The Connection Between Gut and Joint Health

01/17/2018 | 9 min. read

Dr. David Williams

Dr. David Williams

Your microbiome is made up of specialized microbes in each part of your body, and they all play a different role in your health. Whether it’s your skin, your stomach, or your oral cavity—bacteria are flourishing everywhere. That’s why, when people develop health issues, it’s important to ask this question: where is the source of the problem? A lot of people try to treat themselves without the answer, allowing the problem to recur. An unhealthy gut is an issue that can cause an explosion of “unrelated” health dilemmas, but thankfully, there’s ways to solve them. Once you make the connection, you can get started on the healing process.

Your Gut Health is About More Than Your Gut

You may be wondering what gut health has to do with anything other than the gut. Here are a few health matters that are surprisingly influenced by gut health:

  1. Mood

You know that gut bacteria and mood are related because a lot of times you can actually feel an emotion in your gut along with your brain. An example would be the “butterflies” you feel in your stomach when you are excited. This connection goes both ways. Your brain can influence your gut, and vice versa. So when gut isn’t balanced, your brain won’t be either. Issues can cause mood abnormalities such as depression, anxiety, and anger.

  1. Weight

Believe it or not, gut bacteria and weight gain can go hand-in-hand. The bacteria in your stomach can chemically alter the nerve signals that the brain uses to monitor activity in the gut. By releasing certain chemicals, they can change taste receptors, inducing cravings and making us prefer one food over another. A healthy gut can often ease the already difficult task of making healthy diet choices.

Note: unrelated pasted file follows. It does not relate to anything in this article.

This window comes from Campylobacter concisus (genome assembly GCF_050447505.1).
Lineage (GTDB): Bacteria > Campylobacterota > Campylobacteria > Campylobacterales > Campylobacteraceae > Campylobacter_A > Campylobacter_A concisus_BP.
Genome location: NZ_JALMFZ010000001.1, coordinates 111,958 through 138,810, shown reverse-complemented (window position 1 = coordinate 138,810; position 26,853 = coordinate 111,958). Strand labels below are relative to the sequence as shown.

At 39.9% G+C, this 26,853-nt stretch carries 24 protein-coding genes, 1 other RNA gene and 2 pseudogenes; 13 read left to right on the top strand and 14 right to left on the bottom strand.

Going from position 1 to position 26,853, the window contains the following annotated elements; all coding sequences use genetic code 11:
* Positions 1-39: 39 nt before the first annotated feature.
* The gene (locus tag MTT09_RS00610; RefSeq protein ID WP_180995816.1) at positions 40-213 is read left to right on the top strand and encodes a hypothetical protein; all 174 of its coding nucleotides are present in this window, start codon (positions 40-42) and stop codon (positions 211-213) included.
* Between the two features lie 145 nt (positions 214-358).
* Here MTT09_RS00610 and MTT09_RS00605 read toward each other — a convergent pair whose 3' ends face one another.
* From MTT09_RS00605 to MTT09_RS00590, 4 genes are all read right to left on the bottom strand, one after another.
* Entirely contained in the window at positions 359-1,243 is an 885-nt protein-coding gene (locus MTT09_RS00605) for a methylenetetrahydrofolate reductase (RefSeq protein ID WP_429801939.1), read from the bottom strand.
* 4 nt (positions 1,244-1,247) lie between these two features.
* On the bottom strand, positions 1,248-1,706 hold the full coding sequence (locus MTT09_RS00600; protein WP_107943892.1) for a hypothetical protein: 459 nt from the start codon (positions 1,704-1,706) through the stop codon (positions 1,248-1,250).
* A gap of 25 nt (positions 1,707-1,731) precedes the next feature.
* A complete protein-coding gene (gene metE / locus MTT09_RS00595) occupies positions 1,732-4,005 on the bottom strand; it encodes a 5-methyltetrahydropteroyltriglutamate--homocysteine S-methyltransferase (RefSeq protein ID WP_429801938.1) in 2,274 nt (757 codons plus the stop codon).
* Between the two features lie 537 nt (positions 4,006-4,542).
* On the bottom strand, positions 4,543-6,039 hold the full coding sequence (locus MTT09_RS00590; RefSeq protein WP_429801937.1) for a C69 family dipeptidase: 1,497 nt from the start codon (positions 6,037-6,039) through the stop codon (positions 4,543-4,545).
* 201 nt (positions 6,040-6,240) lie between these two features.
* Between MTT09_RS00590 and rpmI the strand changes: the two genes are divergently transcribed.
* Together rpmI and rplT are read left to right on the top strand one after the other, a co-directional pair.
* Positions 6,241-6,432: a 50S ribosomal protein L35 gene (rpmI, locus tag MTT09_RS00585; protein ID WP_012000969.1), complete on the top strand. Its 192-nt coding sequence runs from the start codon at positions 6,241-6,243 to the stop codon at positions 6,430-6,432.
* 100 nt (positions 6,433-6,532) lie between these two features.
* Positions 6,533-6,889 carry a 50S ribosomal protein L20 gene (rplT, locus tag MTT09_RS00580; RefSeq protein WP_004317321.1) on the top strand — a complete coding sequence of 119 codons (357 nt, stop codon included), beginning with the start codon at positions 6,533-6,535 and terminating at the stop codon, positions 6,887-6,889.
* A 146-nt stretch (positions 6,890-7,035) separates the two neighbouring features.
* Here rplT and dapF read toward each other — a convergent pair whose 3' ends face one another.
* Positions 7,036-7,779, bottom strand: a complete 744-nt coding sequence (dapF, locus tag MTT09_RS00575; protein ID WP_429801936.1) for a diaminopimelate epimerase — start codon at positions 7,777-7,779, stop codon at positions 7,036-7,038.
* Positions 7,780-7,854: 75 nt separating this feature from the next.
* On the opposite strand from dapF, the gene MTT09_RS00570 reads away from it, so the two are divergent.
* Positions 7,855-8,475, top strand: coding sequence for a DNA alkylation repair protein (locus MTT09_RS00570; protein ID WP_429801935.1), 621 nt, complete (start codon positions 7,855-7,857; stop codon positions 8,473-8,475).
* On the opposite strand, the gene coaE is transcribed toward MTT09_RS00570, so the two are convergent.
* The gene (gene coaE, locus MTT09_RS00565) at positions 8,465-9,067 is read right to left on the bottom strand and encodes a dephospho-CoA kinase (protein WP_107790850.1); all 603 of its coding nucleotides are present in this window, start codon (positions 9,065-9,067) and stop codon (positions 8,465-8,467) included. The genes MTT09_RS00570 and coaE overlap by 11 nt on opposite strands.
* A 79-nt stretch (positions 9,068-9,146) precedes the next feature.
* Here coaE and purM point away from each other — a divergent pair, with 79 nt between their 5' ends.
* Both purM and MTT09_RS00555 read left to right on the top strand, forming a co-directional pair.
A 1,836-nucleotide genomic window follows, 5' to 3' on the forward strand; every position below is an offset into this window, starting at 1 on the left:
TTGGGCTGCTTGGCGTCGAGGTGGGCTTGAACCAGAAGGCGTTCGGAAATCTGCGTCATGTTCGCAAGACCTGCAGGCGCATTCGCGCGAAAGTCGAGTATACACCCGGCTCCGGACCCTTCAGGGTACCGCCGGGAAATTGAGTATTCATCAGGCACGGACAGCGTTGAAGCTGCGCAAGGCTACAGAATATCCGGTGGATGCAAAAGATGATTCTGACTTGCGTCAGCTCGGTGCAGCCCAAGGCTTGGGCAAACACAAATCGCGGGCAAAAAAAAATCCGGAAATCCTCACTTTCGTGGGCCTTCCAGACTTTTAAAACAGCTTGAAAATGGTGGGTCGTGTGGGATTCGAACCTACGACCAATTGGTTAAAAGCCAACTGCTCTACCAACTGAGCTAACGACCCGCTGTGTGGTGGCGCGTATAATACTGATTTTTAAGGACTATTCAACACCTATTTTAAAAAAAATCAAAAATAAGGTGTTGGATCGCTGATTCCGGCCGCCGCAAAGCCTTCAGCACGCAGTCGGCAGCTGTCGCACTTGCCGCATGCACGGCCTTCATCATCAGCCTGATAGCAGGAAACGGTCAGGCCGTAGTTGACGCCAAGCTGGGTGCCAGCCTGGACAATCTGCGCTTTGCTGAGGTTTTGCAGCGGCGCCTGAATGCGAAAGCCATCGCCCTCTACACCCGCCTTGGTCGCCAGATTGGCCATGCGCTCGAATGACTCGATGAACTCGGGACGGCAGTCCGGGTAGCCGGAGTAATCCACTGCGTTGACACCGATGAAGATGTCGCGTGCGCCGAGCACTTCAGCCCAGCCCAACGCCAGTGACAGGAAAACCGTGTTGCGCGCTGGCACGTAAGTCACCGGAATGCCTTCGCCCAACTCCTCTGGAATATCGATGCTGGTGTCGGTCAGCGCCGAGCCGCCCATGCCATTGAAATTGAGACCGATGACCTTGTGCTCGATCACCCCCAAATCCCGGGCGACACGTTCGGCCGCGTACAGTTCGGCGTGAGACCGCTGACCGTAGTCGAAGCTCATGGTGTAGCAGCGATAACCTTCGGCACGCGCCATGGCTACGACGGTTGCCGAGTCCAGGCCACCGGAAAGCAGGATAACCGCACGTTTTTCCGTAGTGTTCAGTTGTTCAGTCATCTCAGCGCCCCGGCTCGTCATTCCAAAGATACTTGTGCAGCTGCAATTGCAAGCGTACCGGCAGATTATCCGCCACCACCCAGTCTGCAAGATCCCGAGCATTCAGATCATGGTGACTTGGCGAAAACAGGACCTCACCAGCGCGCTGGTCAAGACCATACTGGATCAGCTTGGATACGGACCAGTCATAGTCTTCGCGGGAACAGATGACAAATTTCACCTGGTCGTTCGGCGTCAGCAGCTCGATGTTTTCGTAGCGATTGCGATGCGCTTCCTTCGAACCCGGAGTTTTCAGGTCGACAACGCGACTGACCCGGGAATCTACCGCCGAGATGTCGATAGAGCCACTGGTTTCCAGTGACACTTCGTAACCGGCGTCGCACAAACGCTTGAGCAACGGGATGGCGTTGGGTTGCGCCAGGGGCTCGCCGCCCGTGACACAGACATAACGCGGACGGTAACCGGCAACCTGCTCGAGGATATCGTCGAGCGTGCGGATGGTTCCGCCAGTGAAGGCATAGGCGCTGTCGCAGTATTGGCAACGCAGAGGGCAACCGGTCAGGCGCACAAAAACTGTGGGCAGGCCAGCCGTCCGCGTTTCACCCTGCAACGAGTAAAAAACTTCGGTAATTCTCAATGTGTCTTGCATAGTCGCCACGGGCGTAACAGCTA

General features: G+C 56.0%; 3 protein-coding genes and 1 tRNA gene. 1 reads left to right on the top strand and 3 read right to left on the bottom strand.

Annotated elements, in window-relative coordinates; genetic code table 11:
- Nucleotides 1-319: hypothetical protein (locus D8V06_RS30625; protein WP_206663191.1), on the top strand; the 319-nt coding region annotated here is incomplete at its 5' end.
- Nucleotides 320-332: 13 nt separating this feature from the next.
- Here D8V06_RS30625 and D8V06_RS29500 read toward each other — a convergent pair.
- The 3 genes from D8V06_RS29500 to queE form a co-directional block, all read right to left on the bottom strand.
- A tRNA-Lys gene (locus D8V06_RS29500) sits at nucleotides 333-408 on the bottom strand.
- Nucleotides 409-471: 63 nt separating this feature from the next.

1. Immunity

A very well-known connection between digestive health and the rest of your body is the strength of your immune system. This happens in a number of ways, but generally is the result of our microflora’s ability to prevent pathogenic organisms from taking hold in our bodies. A healthy microbiome means your body can defend against bad bacteria as well as create an undesirable environment for bad bacteria to flourish.

  1. Urinary & Vaginal Health

Like in the colon, good and bad bacteria are constantly battling for places to settle in the vagina and urinary tract. The good bacteria need to defeat the bad bacteria as well as keep the pH levels of the vagina and urinary tract slightly acidic. Maintaining a healthy, balanced microbiome with a slightly acidic pH level is a crucial tool in keeping yeast and other bad bacteria from thriving. Otherwise, you will find yourself burdened with either the infamous yeast infection or urinary tract infection (UTI).

What is Gut Inflammation?

One of the most common digestive health issues is inflammation and irritation of the intestinal lining, which can cause a myriad of health issues. There are many possible causes of gut inflammation. This includes:

  • An imbalance in gut bacteria
  • A diet high in carbohydrates (sugars, white flour, refined grain products, etc.)
  • A protein-deficient diet
  • Toxins such as pesticides, herbicides, food preservatives, etc.
  • Chronic stress (physical or mental)
  • Various medications, especially antibiotics

In many cases, gut inflammation causes chronic inflammatory diseases outside of your digestive system. When people experience these problems, many of them have no idea where to look to find the root of the issue.

When your body is experiencing chronic inflammation, the immune response never shuts off. This endless production of immune cells is draining to your body as well as permanently damaging. When your body is constantly attacking the pathogens causing the inflammation, it is not focused on repairing the healthy tissue that is damaged along the way. Inflammation is linked to countless health conditions, such as: